Why are many Vets still unemployed? The Center for a New American Security conducted interviews with 87 individuals from 69 companies to find out why from an employer perspective. Keep these factors in your hip pocket while you search for jobs!
1. Skills Translation: Unless you're applying for a defense contracting job, you have to translate your military skills into civilian terms. Civilians don't understand your acronyms, MOS, and military terminology, and they aren't going to take the time to learn. Seek out someone from the desired industry and have them review your resume. Or, use a job skills translator such as the one on Military.com. Many companies use software to screen the applicant pool. If the software finds words that don't align with the industry, like military jargon, your resume will get kicked out. The bottom line is: if your resume doesn't contain the right key words, you most likely won't make it through the screening process!
2. Negative Stereotypes: Some employers believe that Veterans can be too "rigid" or formal. Overcome these stereotypes by preparing for your interview. Have a civilian play the role of an employer asking you questions about your background, experience, and qualifications. Consider recording the interaction on your smart phone or video camera, and the interviewer can debrief you on how you came across. Other stereotypes include problems with anger management or post-traumatic stress. If you are faced with these challenges, help is available at VA facilities and Vet Centers. You can also reach out to Give an Hour or other related organizations. It may take some help to get back on your feet, but don't let that stop you from furthering your career.
3. Skill Mismatch: The military helped transform you into a great leader with an excellent work ethic. But some employers are looking for specific skills. If you don't have these skills, you may be out of luck. Look for creative ways to build new skills relevant to your target industry. First, check out job listings in that industry to identify the skills employers are looking for, or ask someone you know in that industry. Hone in on the skills that you can build in the near term. For example, take a community college class and approach the professor about doing a side project or independent study in which you can demonstrate the application of the skills you are learning. Look for volunteer opportunities in which you can demonstrate those skills. You may be able to help out in the business office of your church or local community. Or, you may be able to run the fundraising or marketing efforts for a local charity event. Temp agencies are another consideration; sometimes starting in a temp position may help build relevant skills and lead to permanent employment.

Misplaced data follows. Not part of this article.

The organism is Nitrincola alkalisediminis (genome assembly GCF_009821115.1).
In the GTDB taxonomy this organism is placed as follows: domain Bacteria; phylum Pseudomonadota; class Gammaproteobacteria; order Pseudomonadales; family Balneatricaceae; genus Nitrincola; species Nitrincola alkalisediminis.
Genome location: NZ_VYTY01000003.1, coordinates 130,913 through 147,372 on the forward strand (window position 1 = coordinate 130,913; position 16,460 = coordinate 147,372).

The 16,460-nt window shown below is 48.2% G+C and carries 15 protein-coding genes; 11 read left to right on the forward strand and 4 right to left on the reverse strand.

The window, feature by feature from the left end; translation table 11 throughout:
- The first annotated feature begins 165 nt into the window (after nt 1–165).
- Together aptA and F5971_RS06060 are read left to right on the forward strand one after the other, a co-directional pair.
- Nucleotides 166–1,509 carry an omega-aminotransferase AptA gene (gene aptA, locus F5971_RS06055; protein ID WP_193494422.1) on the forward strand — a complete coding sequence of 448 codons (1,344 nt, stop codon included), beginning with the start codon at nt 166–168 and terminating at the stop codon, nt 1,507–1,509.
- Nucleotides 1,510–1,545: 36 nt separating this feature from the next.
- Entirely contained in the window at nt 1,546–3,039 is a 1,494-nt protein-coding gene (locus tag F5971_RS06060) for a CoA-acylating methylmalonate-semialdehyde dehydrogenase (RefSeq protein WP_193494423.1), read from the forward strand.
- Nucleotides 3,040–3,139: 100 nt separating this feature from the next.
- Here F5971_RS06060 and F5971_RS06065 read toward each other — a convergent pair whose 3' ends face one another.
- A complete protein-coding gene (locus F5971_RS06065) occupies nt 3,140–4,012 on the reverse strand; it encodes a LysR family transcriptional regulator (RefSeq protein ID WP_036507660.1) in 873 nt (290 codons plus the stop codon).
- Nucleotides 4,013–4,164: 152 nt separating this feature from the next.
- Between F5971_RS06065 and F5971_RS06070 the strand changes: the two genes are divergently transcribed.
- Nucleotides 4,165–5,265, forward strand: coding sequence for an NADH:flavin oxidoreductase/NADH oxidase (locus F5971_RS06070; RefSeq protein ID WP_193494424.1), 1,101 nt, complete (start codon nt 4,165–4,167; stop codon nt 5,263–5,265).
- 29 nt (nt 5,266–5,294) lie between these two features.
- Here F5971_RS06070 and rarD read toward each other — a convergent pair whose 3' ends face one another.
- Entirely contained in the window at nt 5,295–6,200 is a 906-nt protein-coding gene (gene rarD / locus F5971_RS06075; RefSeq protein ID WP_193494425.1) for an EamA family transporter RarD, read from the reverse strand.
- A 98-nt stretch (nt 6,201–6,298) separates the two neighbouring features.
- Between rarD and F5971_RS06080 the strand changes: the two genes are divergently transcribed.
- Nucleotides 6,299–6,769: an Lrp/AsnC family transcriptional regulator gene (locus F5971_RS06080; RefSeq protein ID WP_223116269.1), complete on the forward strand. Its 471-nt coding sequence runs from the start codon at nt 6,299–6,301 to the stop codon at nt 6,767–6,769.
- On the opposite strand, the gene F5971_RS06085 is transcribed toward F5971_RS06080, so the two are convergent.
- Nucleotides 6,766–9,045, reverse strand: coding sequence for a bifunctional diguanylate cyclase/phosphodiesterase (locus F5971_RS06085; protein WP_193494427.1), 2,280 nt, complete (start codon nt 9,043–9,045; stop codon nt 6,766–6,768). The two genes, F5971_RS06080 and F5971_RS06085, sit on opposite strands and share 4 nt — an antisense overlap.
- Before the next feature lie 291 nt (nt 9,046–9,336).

4. Concern about Future Deployments: Guardsmen and Reservists face this challenge, especially if they are seeking employment with small businesses. Be familiar with the laws protecting reservists and be honest about your continuing military commitment. Recently, I became aware of a situation in which a reservist may have misled a company to secure a job a couple weeks before deploying with his unit. The employer did not know this at the time. Actions such as this not only tarnish the reputation of the reservist, but also make it difficult for other vets trying to secure a job. Be candid and up front!
5. Acclimation: Employers are concerned that Veterans don't completely fit into corporate culture. Interview prep can help you practice interacting in a less military, more corporate way. Finding out about the corporate environment is also helpful. What terms are used? How do people dress (business or business casual)? How formal is the culture? Connect with someone in that industry, or better yet the company you are applying to, to find out about the cultural environment and norms.